Our third recommendation is to achieve climate-resilient and carbon-neutral economies. Countries should invest in carbon-neutral policies to enhance their development potential. Carbon finance mechanisms, such as Payment for Ecosystem Services, can enhance the value of living natural assets. Mediterranean seagrass beds, for example, are among the most efficient ecosystems for sequestering carbon. Countries should therefore invest in carbon neutral policies to enhance their development potential.

The fourth idea is to unlock the sustainable productive potential of natural assets through public and private funding. It is important to introduce financing mechanisms that drive sustainability standards in the Mediterranean. This means that sustainable development guidelines for investment should be adopted and implemented regionally, and governments should promote investments in sustainable business models to encourage their adoption.

The fifth priority is to reduce the footprint of mass tourism and pursue more sustainable tourism models. Tourism represents 8 million jobs directly and 28 million indirectly in the region. But while tourism is still growing at almost 3% per annum in the region, it’s happening through ever-increasing volumes and degradation, and despite ever decreasing revenues per tourist. With increasing global competition, there is a risk that the Mediterranean will get caught in a race to the bottom. At the same time, new generations of tourists care more about sustainability and authenticity. There is an opportunity for the Mediterranean destinations to develop a long-term view focused on taking advantage of the unique environmental and cultural assets in the region.

And our sixth and final recommendation is to ensure sustainability of the fishing sector. Although 80% of fish stocks are overfished in the region, it’s been shown that a scientific approach based on ecosystems can help recover healthy stocks. The rules that apply to industrial fisheries should also be applied to semi-industrial and recreational fisheries. Consumers, too, can also play a role, but they need to be better-informed about the impact of their purchases.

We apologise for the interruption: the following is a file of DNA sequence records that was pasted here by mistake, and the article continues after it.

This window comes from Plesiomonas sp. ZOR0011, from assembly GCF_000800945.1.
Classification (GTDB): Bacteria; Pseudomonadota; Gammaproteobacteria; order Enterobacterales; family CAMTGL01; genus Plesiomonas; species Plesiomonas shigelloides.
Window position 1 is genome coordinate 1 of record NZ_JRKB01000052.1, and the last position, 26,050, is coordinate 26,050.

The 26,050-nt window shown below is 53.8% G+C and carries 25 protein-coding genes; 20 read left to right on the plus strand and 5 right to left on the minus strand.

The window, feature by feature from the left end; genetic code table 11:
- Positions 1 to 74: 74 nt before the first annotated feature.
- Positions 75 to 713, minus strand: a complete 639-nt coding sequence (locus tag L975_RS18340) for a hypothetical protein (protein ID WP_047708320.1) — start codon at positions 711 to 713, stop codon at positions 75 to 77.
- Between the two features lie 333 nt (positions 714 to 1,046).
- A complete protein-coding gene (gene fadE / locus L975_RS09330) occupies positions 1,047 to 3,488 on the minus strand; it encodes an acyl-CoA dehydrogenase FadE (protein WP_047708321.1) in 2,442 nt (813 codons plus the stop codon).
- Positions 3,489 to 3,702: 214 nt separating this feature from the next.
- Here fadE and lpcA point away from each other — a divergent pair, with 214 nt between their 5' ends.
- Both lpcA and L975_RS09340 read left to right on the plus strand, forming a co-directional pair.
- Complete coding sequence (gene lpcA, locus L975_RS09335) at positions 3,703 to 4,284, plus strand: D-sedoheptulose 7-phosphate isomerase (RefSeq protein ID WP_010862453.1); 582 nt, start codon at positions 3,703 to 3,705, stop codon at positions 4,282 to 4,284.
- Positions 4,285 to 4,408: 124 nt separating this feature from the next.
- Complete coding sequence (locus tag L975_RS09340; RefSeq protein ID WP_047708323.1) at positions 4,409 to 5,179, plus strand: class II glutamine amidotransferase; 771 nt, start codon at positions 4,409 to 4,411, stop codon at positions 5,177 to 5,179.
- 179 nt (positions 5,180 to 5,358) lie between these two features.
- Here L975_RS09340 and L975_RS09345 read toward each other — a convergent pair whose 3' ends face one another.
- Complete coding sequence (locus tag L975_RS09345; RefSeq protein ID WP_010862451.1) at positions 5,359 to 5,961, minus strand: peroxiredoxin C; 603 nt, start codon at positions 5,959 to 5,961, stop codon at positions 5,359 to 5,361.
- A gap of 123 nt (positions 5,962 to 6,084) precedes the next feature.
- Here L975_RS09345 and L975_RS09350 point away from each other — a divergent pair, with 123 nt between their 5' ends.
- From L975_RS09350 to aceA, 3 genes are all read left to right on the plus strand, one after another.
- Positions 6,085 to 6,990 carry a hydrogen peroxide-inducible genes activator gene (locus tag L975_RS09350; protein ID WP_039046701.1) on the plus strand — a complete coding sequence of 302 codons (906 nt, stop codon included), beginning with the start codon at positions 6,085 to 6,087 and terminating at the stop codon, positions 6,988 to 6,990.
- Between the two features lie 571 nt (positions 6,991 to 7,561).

Over the horizon

It’s important to remember that oceans are critical for life on earth. Half of the oxygen we breathe is produced by marine ecosystems, and they absorb one third of all carbon emissions. We dare not risk ruining this most precious of resources – it’s time to reverse course and move towards safeguarding and strengthening the Mediterranean for both this generation and the next.

 

Want to read more? Then check out Reviving the Economy of the Mediterranean Sea

FURTHER READING

  • Tidal warning: Reviving the ocean economy. Adrien Portafaix explains why governments need to come together anew to revive and enhance the world’s ocean economy
  • Troubled waters in South Africa.  Adrien Portafaix examines the water crisis in South Africa and maps out several future scenarios to help policymakers identify sustainable solutions
  • Temperatures rising. The World Bank Group has recognised the importance of addressing climate change to achieve its development objectives. Here, one of its directors, James Close, tells us more about its approach
  • Measure for measure. Melanie Walker explains how overseeing the World Bank Group’s delivery unit is underpinned by the aim to free a billion people from the grip of extreme poverty
  • Open data: unlocking development potential in Africa and Asia. Dr Savita Bailur sets out how open data can empower ordinary people to participate in development
  • Striving for scale. Clean water, deworming a whole community – Evidence Action is leading the charge to deliver evidence-based development interventions, says Alix Zwane